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Home News Archive It was an Employee Morale Gathering, not a Christmas Party!

It was an Employee Morale Gathering, not a Christmas Party!

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That time when you have to explain to your client that just because the expense is deductible for tax purposes, doesn’t make it allowable for government contract cost accounting purposes. . . . In other words, there are a lot of government contractors who don’t even know about FAR Part 31 and its cost principles, let alone what those cost principles say and how to apply them.

We probably should be writing about the new proposed DFARS rule dealing with government property, but today it just doesn’t seem as important as writing about the FAR Part 31 cost principles. (Sorry property people, No disrespect intended.) Instead, let’s talk about 31.205-13 and 31.205-14. In our experience, people get those two cost principles confused and that confusion leads to audit findings.

Contractors like the way 31.205-13 reads. It says (in part) “Aggregate costs incurred on activities designed to improve working conditions, employer-employee relations, employee morale, and employee performance (less income generated by these activities) are allowable, subject to the limitations contained in this subsection.

That seems to say that any expenses incurred for purposes of improving employee morale or improving employee performance are allowable. We’ve seen employers claim expenses of employee barbeques as allowable expenses, citing to this cost principle. (After all, the employees were a lot happier after chowing ribs and brisket, weren’t they?) Similarly, we’ve seen Christmas parties (or as they are called today, “holiday parties”) claimed as being allowable expenses under a similar rationale—even though those parties were quite lavish and included alcohol and entertainment. We’ve seen entire departments head to the bowling alley after work, where somebody submits an expense report claiming allowable employee morale expense. We’ve seen one-on-one supervisor/employee lunches and dinners claimed as being allowable “performance reviews” (which meant they were claimed to be allowable because they were intended to improve employee performance). Quite honestly, we’ve seen it all and most of it was claimed as an allowable expense under this cost principle.

But the cost principle is not as permissive as it may seem as first glance. In contains some restrictions, including—

  • “Costs of gifts are unallowable.” (Note: the cost principle clearly excludes from this prohibition “awards made in recognition of employee achievements pursuant to an established contractor plan or policy.”)

  • “Costs of recreation are unallowable, except for the costs of employees’ participation in company sponsored sports teams or employee organizations designed to improve company loyalty, team work, or physical fitness.”

Thus, those bowling alley “morale improvement” gatherings are clearly unallowable, because bowling is a recreational activity, and the costs of recreation are expressly unallowable. Similarly, those season tickets you handed out to employees are also unallowable, either under the “no gifts” language or under the “no recreation” language.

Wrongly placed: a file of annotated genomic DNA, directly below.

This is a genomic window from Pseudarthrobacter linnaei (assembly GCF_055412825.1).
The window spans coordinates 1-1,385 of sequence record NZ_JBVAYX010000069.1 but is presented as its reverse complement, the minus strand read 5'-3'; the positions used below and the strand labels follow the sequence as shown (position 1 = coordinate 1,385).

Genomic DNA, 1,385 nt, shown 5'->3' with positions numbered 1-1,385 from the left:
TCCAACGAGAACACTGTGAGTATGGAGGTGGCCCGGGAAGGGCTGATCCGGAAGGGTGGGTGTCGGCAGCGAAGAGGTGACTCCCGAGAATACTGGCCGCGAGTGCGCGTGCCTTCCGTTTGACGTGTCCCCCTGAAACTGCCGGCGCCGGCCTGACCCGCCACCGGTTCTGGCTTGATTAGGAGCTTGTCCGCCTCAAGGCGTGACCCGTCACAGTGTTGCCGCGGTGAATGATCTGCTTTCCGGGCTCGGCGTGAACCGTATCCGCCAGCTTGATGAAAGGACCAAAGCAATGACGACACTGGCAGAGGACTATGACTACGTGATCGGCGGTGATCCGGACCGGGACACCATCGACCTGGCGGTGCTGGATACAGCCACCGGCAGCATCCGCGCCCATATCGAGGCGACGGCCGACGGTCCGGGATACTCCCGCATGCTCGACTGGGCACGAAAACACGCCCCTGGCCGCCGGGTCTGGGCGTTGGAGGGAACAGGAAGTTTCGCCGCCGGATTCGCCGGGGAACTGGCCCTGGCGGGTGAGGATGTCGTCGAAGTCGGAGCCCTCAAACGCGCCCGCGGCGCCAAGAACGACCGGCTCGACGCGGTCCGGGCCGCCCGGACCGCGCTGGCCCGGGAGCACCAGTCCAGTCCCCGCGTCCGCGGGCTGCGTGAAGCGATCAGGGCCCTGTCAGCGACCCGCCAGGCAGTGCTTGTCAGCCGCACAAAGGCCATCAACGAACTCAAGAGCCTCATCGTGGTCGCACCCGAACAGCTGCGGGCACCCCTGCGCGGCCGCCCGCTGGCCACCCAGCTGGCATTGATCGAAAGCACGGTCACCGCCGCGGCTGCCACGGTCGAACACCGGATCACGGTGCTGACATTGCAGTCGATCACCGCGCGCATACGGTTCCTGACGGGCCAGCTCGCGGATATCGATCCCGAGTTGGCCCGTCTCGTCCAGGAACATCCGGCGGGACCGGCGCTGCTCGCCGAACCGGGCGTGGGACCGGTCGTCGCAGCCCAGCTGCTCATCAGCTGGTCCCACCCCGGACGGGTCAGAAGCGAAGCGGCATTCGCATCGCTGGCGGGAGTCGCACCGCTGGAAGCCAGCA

However, costs of sponsoring employee after-work sports teams are clearly allowable under this cost principle, as are costs of employee gyms/fitness centers. So, in theory, you could sponsor an employee bowling team if you could assert (with a straight face) that it led to improved employee fitness.

Having said all that, we need to now turn our attention to 31.205-14 (“Entertainment Costs”). You need to read the permissive language of 205-13 in conjunction with the language of 205-14 in order to make the right call on cost allowability. The 205-14 cost principle is simple. It states—

Costs of amusement, diversions, social activities, and any directly associated costs such as tickets to shows or sports events, meals, lodging, rentals, transportation, and gratuities are unallowable.

Importantly, the 205-14 cost principle also states “Costs made specifically unallowable under this cost principle are not allowable under any other cost principle.” Thus, the language in the 205-14 cost principle overrides the language in the 205-13 cost principle. (You can thank ICF Kaiser for the additional language. ICF Kaiser is a no-longer-in-existence government contractor whose Christmas parties were legendary and who used the 205-13 cost principle language to justify the allowability of the costs.1)

What this all means is that you can’t make your parties at the local bar allowable by calling them “employee morale activities” under the 205-13 language because all “social activities” are already made expressly unallowable by the 205-14 language. Similarly, you can’t make your year-end program reviews allowable if they are held at a venue whose purpose is entertainment or amusement. We mean: you can try. But your auditors are rightfully going to be extremely skeptical.

How does one successfully navigate this minefield? How does one maximize the cost allowability of legitimate employee gatherings whose primary purpose is to really, honestly, to improve employee morale, communication, and performance?